• Understanding of the concepts of atomic structure and magnetic coupling.
  • Skills in the combination of quantum mechanics and classical electromagnetism.
  • Skills in the use of the Bloch sphere to represent a qubit, with the two-level atom as example.
  • Familiarity with phenomena in the interaction between atoms and electromagnetic fields such as the Zeeman and Stark effects, Rabi oscillations, laser cooling, optical trapping, optical lattices.
  • Application of principles of conservation laws, energy and momentum quantisation and exponential decay.
  • Familiarity with the terminology of nuclear physics.
  • Skills in calculations and problem solving in nuclear physics.
372 Project in Theoretical Physics (module code 12998372)

Module information: 8 credits, full year

Content: In this module students work on individual projects on topics aligned with research done in the department and the content of their second and third year modules.

Relevance: This provides students with the opportunity to apply and refine their technical skills and to engage, somewhat independently, with the physics literature. Each student is required to prepare a report and presentation detailing their work, which is a valuable exercise in scientific communication and serves as a primer for the sizable project component of the theory honours programme.

Outcomes: This course exposes the student to independent project work. The student is skilled in the use and reading of physics articles and textbooks and the writing of a scientific report.

384 Experimental Work in Physics (module code 12998384)

Module information: 16 credits, 3 hours per week in the first semester and 6 hours per week in the second semester.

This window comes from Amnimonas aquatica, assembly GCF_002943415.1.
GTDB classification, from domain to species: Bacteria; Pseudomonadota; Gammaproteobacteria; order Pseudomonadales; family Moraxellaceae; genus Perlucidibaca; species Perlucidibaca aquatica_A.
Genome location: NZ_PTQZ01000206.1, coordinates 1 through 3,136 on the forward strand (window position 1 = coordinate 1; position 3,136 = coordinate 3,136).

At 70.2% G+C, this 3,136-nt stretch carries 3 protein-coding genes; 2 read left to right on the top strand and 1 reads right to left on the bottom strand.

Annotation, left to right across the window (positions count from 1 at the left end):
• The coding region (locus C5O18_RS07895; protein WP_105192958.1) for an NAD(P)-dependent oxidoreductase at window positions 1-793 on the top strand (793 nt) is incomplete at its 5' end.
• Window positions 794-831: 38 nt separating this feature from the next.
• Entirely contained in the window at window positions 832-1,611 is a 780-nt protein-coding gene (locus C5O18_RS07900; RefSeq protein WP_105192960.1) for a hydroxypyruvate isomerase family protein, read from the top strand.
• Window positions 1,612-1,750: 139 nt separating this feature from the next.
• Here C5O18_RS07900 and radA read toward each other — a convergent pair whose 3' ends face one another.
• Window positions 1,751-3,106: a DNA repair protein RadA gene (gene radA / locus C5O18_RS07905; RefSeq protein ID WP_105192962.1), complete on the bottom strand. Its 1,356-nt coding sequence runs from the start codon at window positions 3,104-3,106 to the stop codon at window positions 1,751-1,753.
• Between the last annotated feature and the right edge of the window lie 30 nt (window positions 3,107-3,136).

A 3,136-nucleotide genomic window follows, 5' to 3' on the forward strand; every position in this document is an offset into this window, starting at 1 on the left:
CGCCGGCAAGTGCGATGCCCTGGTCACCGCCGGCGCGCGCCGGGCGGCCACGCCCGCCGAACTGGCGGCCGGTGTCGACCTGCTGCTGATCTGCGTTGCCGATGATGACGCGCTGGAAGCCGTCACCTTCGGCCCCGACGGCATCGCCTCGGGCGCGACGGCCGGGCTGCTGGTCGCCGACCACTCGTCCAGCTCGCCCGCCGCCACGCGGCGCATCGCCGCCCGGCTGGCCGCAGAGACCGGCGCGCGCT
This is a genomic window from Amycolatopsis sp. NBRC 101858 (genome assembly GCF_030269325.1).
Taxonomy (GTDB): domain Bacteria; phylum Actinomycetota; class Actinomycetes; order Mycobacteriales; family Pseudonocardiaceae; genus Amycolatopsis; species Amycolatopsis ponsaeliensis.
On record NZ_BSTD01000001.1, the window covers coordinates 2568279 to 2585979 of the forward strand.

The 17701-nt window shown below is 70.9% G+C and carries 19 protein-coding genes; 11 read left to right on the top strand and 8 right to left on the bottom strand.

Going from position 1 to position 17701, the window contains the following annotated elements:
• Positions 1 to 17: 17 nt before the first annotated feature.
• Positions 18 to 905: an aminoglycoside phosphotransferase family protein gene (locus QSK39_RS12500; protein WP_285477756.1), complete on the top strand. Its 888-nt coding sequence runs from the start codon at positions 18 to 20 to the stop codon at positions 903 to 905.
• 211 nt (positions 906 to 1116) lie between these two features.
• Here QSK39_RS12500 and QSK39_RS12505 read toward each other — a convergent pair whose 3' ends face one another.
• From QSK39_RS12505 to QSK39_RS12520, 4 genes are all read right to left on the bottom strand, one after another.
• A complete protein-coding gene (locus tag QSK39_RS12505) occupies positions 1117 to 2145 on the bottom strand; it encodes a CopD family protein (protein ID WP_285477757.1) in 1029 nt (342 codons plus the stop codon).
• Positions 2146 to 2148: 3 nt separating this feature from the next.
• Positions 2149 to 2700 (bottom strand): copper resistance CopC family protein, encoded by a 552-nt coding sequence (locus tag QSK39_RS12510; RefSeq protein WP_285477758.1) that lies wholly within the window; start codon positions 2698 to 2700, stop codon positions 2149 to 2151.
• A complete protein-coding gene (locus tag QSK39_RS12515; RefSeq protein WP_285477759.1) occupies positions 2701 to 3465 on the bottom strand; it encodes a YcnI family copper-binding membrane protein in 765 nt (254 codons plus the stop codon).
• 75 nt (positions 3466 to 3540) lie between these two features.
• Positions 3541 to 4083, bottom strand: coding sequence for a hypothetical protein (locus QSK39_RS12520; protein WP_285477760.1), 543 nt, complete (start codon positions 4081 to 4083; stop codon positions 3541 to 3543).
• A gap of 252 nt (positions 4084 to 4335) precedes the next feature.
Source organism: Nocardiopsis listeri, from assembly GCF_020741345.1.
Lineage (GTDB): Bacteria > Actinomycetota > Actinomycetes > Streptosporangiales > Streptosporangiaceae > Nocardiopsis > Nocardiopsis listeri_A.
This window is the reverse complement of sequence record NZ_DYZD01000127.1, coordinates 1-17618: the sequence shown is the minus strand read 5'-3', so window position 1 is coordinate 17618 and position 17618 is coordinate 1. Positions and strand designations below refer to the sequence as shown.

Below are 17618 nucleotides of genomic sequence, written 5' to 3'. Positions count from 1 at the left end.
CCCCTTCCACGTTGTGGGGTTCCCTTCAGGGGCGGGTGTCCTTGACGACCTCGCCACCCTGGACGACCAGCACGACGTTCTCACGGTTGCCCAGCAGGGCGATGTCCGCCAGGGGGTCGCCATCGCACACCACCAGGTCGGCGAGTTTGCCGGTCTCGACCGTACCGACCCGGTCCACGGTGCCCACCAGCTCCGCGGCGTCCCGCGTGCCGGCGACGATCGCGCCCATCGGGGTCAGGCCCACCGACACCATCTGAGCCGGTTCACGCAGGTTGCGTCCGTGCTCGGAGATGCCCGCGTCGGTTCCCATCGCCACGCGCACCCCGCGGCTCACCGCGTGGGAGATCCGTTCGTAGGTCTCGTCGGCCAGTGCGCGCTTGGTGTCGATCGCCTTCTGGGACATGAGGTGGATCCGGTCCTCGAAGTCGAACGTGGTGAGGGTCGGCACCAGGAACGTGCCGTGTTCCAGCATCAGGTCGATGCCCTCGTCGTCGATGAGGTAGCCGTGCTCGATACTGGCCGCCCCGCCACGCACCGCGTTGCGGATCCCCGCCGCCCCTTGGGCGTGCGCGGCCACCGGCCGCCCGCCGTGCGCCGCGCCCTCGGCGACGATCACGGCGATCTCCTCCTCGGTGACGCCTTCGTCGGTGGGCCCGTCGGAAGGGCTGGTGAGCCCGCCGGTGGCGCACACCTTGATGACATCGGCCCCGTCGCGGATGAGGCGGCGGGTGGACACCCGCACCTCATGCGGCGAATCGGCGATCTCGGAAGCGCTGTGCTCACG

Content: Students The module consists of practical laboratory work in Physics. Students work in small groups to do selected experiments, engaging in experimental design, data analysis and scientific communication. The experimental topics are related to the experimental research in the Department, including nuclear physics, laser physics, optics and quantum information.

Relevance: The module consists only of practical sessions. It requires the students to perform a wide range of experiments in the field of laser physics and nuclear physics with a focus on independent experimentation, including experiment planning and design. The students will be required to write scientific reports and present oral accounts of experimental procedure and results. The skills of independent planning, scientific writing and presentation are essential for post graduate studies and scientific careers. The topics of the experiments are always closely aligned with the research topics in the Physics department, therefore providing the students with insight into the local research.

Outcomes: The student should be able to perform experiments of known or unknown phenomena with a degree of independence, using a variety of techniques for measurement and data analysis. This includes:

  • Understanding of the problem. Study of underlying theory.
  • Planning of experiment and setup of instrumentation.
  • Doing measurements systematically, recording data.
  • Data evaluation, possibly modelling, presentation.
  • Interpretation of results in terms of the original problem.
  • Presentation of results: written report and oral presentation.
  • Experiments should be fun!
  • Experiments are related to real research projects carried out at Department.